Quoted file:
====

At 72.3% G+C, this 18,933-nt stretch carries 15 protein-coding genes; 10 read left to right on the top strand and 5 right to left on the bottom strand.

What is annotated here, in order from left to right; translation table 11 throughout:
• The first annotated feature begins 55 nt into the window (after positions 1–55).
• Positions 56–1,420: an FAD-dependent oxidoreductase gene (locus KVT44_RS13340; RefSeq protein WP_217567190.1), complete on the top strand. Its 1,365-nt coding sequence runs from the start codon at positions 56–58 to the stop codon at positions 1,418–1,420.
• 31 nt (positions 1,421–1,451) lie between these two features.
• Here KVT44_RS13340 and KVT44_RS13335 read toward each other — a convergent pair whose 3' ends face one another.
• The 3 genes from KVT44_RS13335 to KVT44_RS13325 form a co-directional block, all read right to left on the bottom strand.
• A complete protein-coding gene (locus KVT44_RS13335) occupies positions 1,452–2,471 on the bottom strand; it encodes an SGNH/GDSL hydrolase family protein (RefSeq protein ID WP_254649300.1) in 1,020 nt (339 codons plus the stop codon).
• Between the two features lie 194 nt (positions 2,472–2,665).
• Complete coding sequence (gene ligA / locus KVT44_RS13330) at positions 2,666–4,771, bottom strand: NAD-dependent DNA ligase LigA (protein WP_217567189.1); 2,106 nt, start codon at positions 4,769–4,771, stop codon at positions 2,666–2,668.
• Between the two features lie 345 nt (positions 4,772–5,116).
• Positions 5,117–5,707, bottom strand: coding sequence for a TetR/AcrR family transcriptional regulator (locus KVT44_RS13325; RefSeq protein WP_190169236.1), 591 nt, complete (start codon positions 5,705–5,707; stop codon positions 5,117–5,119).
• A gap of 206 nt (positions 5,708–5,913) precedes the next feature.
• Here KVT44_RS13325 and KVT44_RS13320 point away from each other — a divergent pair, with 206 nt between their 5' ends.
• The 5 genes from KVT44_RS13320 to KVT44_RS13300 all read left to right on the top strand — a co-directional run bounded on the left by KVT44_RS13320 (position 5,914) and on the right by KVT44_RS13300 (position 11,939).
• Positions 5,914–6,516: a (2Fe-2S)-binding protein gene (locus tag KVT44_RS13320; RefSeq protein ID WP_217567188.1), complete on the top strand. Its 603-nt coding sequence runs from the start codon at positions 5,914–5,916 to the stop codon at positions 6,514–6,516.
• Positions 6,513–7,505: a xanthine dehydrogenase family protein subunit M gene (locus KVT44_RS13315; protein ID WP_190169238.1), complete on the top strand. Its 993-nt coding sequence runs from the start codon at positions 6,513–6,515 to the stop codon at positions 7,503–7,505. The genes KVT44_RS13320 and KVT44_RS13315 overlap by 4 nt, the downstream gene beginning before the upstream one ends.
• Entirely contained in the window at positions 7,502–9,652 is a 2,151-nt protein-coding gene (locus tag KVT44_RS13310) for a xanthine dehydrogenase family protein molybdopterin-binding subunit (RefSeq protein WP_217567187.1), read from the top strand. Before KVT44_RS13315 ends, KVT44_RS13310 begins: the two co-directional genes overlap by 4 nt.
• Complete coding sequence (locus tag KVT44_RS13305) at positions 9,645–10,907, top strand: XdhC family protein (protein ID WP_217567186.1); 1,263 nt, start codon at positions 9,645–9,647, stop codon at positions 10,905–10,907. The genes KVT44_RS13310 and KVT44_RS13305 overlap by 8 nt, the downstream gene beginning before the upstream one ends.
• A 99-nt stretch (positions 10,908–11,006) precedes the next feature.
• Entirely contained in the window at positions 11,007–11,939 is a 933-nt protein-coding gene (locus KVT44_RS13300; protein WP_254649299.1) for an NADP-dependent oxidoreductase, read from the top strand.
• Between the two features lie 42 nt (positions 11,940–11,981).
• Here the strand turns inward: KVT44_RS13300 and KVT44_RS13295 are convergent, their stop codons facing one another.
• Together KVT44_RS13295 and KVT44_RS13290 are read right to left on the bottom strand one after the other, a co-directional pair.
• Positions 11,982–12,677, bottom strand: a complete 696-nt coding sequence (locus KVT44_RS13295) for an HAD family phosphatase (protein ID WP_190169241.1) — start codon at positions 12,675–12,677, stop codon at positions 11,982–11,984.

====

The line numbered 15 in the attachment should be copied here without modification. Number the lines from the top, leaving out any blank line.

• The 5 genes from KVT44_RS13320 to KVT44_RS13300 all read left to right on the top strand — a co-directional run bounded on the left by KVT44_RS13320 (position 5,914) and on the right by KVT44_RS13300 (position 11,939).